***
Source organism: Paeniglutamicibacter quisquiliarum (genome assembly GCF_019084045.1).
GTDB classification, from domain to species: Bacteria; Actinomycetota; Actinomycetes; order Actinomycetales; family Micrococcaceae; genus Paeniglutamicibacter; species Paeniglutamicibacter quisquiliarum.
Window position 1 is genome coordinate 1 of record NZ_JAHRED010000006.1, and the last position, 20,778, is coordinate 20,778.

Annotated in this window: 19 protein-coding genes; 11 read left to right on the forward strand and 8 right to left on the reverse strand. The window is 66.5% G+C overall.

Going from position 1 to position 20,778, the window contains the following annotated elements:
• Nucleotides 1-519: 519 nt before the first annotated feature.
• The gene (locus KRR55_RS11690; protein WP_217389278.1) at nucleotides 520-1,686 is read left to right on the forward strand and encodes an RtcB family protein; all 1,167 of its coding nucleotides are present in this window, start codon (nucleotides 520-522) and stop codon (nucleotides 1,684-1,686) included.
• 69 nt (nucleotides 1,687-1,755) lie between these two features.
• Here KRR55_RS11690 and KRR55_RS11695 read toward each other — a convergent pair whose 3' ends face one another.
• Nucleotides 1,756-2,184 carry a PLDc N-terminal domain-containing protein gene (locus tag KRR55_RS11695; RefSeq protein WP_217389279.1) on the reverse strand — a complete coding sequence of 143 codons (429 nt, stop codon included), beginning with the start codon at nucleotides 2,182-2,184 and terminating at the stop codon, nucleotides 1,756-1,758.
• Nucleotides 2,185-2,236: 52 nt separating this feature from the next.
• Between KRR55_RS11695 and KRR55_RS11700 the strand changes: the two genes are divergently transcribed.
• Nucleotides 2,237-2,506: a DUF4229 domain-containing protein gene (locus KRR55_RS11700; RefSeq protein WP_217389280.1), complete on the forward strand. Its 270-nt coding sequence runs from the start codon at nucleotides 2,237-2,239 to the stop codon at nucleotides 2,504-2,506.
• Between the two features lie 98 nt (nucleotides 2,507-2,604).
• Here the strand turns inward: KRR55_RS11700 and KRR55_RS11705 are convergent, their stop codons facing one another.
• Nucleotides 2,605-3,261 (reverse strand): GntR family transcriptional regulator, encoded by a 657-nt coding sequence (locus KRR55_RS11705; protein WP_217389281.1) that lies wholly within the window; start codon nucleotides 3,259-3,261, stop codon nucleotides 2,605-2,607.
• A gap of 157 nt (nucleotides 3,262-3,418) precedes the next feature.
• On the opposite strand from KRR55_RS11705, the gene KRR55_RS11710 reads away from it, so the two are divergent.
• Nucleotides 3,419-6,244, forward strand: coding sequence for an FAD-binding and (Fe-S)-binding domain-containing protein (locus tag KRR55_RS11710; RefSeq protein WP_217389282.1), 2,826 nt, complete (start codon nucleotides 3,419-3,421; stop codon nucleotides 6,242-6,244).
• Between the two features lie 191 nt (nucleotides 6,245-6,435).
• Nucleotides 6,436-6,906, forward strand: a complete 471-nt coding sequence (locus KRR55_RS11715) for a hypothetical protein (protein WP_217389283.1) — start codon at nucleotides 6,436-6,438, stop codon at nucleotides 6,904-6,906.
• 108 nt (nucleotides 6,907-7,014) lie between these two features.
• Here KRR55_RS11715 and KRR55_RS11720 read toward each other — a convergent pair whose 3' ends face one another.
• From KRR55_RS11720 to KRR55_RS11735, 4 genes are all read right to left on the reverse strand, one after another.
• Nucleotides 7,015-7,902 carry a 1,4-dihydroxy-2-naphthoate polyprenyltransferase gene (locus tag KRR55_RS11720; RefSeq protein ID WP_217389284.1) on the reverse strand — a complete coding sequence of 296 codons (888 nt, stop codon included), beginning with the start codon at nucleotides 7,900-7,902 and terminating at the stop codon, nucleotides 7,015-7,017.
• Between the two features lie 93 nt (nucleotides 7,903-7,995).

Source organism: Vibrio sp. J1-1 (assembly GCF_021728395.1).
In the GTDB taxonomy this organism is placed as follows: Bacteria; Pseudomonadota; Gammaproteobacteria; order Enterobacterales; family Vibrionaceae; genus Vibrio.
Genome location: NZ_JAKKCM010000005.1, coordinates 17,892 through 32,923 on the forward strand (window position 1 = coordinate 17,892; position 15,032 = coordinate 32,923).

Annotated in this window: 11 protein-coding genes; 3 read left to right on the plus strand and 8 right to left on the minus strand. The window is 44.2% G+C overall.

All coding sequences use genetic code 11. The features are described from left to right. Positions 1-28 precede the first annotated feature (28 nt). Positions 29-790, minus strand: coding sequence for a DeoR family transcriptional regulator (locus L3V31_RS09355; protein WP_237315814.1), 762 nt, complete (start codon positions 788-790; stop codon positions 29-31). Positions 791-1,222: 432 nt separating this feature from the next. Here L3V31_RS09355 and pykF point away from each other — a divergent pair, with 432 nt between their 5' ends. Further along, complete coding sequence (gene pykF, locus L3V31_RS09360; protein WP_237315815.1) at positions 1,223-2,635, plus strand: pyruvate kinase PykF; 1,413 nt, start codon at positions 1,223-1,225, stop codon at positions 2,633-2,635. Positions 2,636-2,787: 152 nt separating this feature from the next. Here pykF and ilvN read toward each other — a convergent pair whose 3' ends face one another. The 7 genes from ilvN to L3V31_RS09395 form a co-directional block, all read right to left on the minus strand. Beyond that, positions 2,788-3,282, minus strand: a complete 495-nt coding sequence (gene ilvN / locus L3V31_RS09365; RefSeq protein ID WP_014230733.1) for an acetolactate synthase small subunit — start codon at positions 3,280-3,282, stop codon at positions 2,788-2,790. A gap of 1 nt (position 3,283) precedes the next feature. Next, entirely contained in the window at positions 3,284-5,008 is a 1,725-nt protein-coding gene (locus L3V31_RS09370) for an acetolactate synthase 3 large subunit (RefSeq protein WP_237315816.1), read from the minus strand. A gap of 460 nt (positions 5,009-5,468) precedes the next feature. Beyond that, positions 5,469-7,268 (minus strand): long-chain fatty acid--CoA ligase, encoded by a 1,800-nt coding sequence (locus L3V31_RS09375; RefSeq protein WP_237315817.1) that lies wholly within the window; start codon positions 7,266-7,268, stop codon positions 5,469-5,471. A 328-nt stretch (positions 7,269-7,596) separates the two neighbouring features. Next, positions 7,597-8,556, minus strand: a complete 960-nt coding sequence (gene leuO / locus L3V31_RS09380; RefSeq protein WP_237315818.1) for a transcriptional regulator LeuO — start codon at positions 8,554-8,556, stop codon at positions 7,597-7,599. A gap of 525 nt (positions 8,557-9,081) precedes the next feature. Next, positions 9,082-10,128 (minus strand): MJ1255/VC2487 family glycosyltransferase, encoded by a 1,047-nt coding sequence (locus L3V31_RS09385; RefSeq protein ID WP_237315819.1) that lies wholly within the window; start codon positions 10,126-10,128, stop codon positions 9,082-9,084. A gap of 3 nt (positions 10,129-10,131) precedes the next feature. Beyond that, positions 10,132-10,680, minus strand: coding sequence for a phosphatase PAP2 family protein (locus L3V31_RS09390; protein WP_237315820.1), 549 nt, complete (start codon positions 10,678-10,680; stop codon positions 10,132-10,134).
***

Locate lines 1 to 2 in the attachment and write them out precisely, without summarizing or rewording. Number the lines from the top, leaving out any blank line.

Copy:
Source organism: Paeniglutamicibacter quisquiliarum (genome assembly GCF_019084045.1).
GTDB classification, from domain to species: Bacteria; Actinomycetota; Actinomycetes; order Actinomycetales; family Micrococcaceae; genus Paeniglutamicibacter; species Paeniglutamicibacter quisquiliarum.